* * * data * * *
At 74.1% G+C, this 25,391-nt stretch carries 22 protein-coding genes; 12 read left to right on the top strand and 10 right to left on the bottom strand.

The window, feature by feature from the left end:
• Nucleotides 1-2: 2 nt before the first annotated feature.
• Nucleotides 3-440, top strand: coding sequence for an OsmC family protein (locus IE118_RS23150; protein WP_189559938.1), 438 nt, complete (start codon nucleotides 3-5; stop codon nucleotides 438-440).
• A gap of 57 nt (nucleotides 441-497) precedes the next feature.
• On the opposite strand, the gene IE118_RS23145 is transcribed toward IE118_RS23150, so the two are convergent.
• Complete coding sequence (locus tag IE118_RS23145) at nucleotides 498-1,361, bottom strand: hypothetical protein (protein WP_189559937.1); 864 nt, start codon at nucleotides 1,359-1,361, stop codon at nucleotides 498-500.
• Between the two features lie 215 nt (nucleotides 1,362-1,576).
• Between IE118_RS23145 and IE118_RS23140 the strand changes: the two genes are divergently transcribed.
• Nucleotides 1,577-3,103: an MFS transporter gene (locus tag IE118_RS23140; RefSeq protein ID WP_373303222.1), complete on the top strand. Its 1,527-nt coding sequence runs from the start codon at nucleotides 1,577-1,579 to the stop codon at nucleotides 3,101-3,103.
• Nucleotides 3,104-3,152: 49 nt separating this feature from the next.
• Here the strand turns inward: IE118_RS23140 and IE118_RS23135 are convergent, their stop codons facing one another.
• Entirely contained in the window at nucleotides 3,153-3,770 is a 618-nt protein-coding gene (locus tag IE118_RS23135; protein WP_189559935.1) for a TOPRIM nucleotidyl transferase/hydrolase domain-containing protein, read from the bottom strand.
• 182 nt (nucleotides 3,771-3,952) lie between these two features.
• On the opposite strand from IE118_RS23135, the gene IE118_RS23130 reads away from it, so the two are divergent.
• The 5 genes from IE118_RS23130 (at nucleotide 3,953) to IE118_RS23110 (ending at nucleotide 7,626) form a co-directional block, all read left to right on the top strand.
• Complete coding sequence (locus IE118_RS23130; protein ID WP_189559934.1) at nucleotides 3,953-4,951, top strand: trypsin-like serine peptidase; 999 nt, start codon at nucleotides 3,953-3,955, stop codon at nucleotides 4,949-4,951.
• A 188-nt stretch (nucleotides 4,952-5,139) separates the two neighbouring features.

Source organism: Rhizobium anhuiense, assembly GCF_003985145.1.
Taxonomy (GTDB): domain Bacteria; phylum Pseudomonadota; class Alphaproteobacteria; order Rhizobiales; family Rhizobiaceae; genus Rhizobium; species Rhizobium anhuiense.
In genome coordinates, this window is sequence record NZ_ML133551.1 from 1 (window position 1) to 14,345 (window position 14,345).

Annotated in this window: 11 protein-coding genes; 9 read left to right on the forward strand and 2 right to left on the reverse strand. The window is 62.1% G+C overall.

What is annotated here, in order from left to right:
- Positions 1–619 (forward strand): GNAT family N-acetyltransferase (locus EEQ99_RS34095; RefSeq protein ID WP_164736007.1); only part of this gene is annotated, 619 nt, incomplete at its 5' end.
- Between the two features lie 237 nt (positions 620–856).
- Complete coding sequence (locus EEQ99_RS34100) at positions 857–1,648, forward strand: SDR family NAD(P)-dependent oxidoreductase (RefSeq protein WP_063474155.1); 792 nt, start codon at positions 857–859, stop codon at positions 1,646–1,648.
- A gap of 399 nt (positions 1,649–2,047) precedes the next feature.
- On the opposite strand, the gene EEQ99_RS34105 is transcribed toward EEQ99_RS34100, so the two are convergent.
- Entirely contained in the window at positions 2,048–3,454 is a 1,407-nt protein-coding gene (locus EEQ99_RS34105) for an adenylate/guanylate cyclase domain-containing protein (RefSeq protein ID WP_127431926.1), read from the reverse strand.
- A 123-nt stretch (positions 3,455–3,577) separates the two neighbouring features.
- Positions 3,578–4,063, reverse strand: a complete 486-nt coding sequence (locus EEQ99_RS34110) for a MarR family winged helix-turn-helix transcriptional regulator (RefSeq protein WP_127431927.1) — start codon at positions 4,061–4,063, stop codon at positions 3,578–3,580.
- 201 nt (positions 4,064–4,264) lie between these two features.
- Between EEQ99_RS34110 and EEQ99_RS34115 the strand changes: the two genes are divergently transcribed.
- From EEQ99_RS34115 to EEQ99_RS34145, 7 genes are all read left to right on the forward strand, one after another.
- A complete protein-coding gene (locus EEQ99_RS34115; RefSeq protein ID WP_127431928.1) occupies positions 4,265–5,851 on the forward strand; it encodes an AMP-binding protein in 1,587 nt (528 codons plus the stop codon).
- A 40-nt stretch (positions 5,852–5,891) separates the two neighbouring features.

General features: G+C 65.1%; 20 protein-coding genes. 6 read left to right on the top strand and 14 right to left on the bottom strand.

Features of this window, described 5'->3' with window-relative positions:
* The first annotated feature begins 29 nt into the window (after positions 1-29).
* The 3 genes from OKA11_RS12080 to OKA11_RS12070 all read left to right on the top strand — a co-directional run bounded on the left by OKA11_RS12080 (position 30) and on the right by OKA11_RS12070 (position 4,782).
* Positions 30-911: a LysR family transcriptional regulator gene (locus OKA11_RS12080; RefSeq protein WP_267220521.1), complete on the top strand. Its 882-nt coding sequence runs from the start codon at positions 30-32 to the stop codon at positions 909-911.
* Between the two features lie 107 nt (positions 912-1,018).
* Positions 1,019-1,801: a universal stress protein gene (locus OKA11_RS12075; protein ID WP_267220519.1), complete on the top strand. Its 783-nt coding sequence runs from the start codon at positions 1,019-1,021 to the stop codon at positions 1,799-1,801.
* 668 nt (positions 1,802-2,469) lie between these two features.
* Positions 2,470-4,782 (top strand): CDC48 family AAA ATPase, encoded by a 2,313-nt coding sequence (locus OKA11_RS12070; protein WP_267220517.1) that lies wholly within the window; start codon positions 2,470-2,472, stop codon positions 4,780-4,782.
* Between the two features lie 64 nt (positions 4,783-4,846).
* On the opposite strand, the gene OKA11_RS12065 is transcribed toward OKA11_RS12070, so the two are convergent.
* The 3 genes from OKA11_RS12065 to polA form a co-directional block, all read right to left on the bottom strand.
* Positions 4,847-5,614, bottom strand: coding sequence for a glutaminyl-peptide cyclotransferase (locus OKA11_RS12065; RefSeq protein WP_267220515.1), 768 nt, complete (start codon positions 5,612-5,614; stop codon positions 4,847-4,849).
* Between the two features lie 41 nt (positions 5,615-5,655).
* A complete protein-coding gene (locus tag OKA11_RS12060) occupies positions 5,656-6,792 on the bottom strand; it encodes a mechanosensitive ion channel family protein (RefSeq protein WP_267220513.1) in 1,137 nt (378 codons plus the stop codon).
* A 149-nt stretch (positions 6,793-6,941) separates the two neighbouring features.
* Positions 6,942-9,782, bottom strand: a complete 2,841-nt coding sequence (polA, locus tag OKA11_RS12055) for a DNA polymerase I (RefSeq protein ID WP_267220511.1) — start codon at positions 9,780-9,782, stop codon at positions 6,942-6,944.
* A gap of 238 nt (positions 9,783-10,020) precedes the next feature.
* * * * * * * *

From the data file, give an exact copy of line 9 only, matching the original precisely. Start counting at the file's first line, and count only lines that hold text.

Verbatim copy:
• Between IE118_RS23145 and IE118_RS23140 the strand changes: the two genes are divergently transcribed.